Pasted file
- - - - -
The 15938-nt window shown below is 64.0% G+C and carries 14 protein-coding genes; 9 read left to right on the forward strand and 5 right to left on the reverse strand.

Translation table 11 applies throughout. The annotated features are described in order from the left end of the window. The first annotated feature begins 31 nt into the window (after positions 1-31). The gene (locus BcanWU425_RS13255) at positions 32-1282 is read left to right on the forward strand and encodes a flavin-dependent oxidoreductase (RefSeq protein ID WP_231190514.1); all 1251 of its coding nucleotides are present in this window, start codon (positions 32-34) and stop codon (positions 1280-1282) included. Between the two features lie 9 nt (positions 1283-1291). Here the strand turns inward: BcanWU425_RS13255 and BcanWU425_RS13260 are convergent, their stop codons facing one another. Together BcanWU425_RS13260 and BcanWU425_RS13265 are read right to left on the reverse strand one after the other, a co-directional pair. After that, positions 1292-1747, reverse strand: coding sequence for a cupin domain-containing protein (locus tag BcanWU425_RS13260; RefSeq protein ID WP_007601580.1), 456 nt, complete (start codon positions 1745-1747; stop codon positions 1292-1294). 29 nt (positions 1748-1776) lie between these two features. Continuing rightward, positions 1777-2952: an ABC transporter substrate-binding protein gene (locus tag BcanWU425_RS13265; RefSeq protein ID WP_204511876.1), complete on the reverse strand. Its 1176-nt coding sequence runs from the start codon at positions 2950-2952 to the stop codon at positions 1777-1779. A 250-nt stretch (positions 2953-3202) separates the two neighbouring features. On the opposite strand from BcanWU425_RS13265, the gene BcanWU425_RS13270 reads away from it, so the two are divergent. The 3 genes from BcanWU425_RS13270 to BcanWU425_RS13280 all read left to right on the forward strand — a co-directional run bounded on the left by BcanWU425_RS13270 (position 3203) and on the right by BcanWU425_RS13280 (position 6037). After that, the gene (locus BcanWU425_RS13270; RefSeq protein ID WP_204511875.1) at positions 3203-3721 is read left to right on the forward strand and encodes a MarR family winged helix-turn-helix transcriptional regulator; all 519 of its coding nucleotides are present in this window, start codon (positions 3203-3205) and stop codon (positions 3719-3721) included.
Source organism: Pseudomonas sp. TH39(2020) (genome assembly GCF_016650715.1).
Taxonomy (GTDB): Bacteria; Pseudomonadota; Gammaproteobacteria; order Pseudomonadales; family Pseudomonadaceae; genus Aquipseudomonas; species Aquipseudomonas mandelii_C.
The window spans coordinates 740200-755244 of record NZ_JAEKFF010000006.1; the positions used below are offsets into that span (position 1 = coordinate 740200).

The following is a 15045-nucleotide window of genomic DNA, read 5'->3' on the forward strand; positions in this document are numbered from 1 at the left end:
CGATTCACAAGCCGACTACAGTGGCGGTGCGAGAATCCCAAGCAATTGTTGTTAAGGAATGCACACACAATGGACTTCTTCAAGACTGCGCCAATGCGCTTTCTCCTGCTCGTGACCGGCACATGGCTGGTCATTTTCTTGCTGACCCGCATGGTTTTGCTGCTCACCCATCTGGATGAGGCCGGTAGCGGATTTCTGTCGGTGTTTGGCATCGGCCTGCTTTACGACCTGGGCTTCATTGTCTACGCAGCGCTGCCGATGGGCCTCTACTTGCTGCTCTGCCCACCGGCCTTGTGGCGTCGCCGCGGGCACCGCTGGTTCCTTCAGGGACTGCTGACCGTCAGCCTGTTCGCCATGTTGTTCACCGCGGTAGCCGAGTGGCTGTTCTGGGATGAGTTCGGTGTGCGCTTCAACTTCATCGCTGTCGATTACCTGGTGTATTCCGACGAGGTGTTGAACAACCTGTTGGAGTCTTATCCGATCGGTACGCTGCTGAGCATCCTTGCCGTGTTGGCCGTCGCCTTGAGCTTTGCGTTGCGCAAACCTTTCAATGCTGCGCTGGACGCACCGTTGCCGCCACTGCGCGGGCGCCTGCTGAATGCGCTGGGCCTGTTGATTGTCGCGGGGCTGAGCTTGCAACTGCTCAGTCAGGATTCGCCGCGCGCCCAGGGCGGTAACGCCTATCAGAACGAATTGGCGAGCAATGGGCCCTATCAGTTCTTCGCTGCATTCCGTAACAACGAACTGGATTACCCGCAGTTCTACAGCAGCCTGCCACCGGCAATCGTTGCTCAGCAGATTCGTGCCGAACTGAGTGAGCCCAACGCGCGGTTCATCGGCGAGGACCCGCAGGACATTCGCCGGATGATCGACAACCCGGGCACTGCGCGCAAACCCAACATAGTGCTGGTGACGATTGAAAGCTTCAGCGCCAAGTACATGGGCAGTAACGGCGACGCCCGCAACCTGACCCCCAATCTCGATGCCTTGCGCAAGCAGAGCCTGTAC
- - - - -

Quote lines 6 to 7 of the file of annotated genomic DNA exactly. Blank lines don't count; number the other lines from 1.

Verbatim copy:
The following is a 15045-nucleotide window of genomic DNA, read 5'->3' on the forward strand; positions in this document are numbered from 1 at the left end:
CGATTCACAAGCCGACTACAGTGGCGGTGCGAGAATCCCAAGCAATTGTTGTTAAGGAATGCACACACAATGGACTTCTTCAAGACTGCGCCAATGCGCTTTCTCCTGCTCGTGACCGGCACATGGCTGGTCATTTTCTTGCTGACCCGCATGGTTTTGCTGCTCACCCATCTGGATGAGGCCGGTAGCGGATTTCTGTCGGTGTTTGGCATCGGCCTGCTTTACGACCTGGGCTTCATTGTCTACGCAGCGCTGCCGATGGGCCTCTACTTGCTGCTCTGCCCACCGGCCTTGTGGCGTCGCCGCGGGCACCGCTGGTTCCTTCAGGGACTGCTGACCGTCAGCCTGTTCGCCATGTTGTTCACCGCGGTAGCCGAGTGGCTGTTCTGGGATGAGTTCGGTGTGCGCTTCAACTTCATCGCTGTCGATTACCTGGTGTATTCCGACGAGGTGTTGAACAACCTGTTGGAGTCTTATCCGATCGGTACGCTGCTGAGCATCCTTGCCGTGTTGGCCGTCGCCTTGAGCTTTGCGTTGCGCAAACCTTTCAATGCTGCGCTGGACGCACCGTTGCCGCCACTGCGCGGGCGCCTGCTGAATGCGCTGGGCCTGTTGATTGTCGCGGGGCTGAGCTTGCAACTGCTCAGTCAGGATTCGCCGCGCGCCCAGGGCGGTAACGCCTATCAGAACGAATTGGCGAGCAATGGGCCCTATCAGTTCTTCGCTGCATTCCGTAACAACGAACTGGATTACCCGCAGTTCTACAGCAGCCTGCCACCGGCAATCGTTGCTCAGCAGATTCGTGCCGAACTGAGTGAGCCCAACGCGCGGTTCATCGGCGAGGACCCGCAGGACATTCGCCGGATGATCGACAACCCGGGCACTGCGCGCAAACCCAACATAGTGCTGGTGACGATTGAAAGCTTCAGCGCCAAGTACATGGGCAGTAACGGCGACGCCCGCAACCTGACCCCCAATCTCGATGCCTTGCGCAAGCAGAGCCTGTAC